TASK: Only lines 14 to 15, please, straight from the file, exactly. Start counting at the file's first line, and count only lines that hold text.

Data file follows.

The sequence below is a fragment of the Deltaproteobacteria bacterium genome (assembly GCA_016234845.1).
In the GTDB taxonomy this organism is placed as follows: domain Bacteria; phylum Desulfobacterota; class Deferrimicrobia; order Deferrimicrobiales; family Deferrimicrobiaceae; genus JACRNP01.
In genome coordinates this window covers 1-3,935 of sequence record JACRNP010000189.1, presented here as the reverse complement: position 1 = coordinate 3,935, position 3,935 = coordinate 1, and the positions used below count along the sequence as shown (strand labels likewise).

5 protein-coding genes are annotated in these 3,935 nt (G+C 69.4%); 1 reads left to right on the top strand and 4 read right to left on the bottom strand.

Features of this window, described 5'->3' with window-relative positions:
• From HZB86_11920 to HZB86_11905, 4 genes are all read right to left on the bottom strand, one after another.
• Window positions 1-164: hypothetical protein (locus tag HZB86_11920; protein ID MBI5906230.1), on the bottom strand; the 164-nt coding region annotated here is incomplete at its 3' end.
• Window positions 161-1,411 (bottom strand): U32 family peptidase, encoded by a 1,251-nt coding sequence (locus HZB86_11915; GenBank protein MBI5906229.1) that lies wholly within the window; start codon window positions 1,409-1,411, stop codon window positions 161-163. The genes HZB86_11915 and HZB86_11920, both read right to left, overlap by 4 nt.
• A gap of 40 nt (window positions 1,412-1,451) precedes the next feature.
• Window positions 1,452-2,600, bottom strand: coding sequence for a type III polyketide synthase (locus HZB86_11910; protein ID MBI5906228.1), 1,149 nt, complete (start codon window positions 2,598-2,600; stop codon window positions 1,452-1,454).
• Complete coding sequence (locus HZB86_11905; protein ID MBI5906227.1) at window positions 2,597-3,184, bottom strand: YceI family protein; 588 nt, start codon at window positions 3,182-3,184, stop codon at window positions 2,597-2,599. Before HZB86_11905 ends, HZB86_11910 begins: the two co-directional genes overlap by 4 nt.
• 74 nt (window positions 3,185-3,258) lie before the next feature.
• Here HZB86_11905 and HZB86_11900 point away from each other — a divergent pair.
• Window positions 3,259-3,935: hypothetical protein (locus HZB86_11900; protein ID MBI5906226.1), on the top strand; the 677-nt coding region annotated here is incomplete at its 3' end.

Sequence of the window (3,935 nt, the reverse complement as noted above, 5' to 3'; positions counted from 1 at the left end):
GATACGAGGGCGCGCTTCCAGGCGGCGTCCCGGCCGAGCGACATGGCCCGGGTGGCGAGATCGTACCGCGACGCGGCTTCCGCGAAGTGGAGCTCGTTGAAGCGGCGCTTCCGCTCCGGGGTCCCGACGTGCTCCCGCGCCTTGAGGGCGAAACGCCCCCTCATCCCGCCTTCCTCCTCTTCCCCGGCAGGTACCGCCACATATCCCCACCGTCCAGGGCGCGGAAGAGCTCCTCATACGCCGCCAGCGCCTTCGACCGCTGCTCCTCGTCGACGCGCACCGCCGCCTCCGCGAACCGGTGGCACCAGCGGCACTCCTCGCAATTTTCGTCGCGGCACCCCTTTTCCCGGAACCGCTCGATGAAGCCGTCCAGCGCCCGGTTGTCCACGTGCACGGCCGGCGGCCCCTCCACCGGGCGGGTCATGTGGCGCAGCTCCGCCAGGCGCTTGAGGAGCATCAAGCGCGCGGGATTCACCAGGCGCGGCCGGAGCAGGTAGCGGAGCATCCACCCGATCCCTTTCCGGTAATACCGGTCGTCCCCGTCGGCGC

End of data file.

• Window positions 3,259-3,935: hypothetical protein (locus HZB86_11900; protein ID MBI5906226.1), on the top strand; the 677-nt coding region annotated here is incomplete at its 3' end.

Sequence of the window (3,935 nt, the reverse complement as noted above, 5' to 3'; positions counted from 1 at the left end):